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Southeast Asia Language and Literature
Cultural Festival 2010


SOUTHEAST ASIA STUDIES
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The 8th Annual Southeast Asia Spring Festival

February 26, 2010

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photo gallery

PROGRAM
(scroll down for descriptions of performances and performers)

   
GET-TOGETHER 5.30 PM
   
PROGRAM STARTS MC - Vy Khanh Tran, Yale College 2012 (6.25 PM)
  MC - Paul Tran, Yale college 2010
   
OPENING Professor J. Joseph Errington
Chair of the Council on Southeast Asia Studies
   
   
GABOR Dance* Shoko Yamamuro, Middletown
   
ANGKLUNG* Indonesian Community of CT
   
PANJI GUNUNGSARI Dance* Urip Sri Maeny, Wesleyan
   
COSTUMES Show Malaysian Community of CT
   
   
LION Dance* Yale Lion Dance Troupe
   
TOPENG KERAS Dance* Pete Steele, Wesleyan
   
CLOSING Quang Phu Van, Vietnamese Language and Literature Faculty

GABOR Dance, Shoko Yamamuro, Middletown, CT
A famous Balinese welcome dance. While the composer is unknown, some speculate that it comes from the village of Saba. This dance is typically performed at the beginning of Balinese performances as a means of welcoming the audience.

Shoko Yamamuro has been studying Balinese dance since she was a child. She has studied for 2 years at ISI Denpasar (Bali's Performing Arts Conservatory). She has been active in Japan and North America as a teacher and performer for over 20 years.

ANGKLUNG is a musical instrument made out of two bamboo tubes attached to a bamboo frame.
GUNDUL-GUNDUL PACUL, a playful Javanese song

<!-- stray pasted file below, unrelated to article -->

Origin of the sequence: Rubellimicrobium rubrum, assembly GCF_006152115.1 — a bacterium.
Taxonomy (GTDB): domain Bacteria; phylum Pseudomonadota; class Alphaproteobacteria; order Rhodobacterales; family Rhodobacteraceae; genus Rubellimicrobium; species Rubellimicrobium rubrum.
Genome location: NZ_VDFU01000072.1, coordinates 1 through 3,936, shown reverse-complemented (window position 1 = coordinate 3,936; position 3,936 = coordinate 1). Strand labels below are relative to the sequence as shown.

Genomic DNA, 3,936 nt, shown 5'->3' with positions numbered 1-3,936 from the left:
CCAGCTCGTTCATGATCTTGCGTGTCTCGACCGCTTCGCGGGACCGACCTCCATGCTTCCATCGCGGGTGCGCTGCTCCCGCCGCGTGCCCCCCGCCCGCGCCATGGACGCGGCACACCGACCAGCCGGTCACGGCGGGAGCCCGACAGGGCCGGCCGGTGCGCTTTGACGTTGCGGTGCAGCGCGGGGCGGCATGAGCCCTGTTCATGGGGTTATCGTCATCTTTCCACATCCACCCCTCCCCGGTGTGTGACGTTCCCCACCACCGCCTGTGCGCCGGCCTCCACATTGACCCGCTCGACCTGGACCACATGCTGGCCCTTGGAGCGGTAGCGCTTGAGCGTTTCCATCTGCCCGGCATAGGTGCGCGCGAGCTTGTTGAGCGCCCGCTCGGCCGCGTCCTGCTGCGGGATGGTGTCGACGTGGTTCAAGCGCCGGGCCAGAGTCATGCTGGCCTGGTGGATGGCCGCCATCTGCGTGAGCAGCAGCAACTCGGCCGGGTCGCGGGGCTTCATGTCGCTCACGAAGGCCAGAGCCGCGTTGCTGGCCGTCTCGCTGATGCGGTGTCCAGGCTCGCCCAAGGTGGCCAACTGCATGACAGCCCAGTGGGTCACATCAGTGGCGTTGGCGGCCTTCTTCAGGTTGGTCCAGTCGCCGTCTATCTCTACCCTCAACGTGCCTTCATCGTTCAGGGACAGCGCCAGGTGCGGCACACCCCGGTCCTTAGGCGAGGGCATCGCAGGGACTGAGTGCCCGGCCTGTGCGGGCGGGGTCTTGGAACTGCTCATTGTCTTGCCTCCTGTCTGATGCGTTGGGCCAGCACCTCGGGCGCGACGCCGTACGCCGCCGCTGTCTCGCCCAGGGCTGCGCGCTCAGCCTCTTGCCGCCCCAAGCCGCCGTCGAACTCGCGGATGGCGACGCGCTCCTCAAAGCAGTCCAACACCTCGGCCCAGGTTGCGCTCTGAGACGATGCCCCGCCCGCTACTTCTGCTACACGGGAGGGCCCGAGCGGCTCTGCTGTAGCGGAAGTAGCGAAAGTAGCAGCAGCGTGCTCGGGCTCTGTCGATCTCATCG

WE ARE THE WORLD (refrain), Michael Jackson
Hanny Pongoh (Angklung Music Trainer/keyboard); Venska & Gabriela (singers); Debby, Nita, Nikita, Vito, Reky (angklung players)

PANJI GUNUNGSARI Dance, Urip Sri Maeny, Wesleyan
Panji Gunungsari is a topeng (masked) dance in the refined male style, which is often danced by women. This dance is adapted from the indigenous Javanese story of Panji, based on the 12th-century history of East Javanese kingdom. The dance depicts prince Gunungsari's 's various moods, including his feelings of love for Dewi Onengan, Panji's sister.

Urip Sri Maeny studied dance and music at the music conservatory in Surakarta where she later became a faculty member. She was also a dancer and teacher at the Department of Education and Culture in Jakarta as well as at the Presidential palace. She was chosen to participate in cultural missions to Hong Kong, the Middle East, and Australia. Currently, she is an Artist in Residence in Wesleyan University's Dance Department, teaching Javanese and Balinese dance.

YALE LION DANCE TROUPE
Lion Dance is one of the most active and visible groups on campus (look for them in the Yale Admissions Movie), and performs at most Asian American cultural events around the community. Performance group that practices the art of lion dance, members are assigned roles either in the back of the lion, head of the lion, as well as a drummer. Performs classical dance pieces, as well as more modern fusion dances (think a lion doing Soulja Boi). Contact: tam.nguyen@yale.edu.

TOPENG KERAS Dance, Pete Steele, Wesleyan
A Balinese mask dance depicting the strong and unrefined character of a prime minister. This dance is often performed during Balinese temple ceremonies (odalan) as part of a suite of masked dances including Topeng Tua (Old man Dance), and Topeng Dalem (the dance of the refined king).

Peter Steele is a PhD student at Wesleyan University doing research on the relationship between music and language in Balinese performance practice. He is an active performer and composer. Peter has had several of his works performed by Balinese ensembles at the annual Bali Arts festival. Peter has been studying Balinese music since 2001 and Balinese dance since 2007. He teaches Balinese Gamelan Angklung at Wesleyan University and performs with Gamelan Dharma Swara in New York City.


Sponsored by the Yale Council on Southeast Asia Studies
Supported by the Malaysian Community of Connecticut
Hosted by the SEA Language & Literature Faculty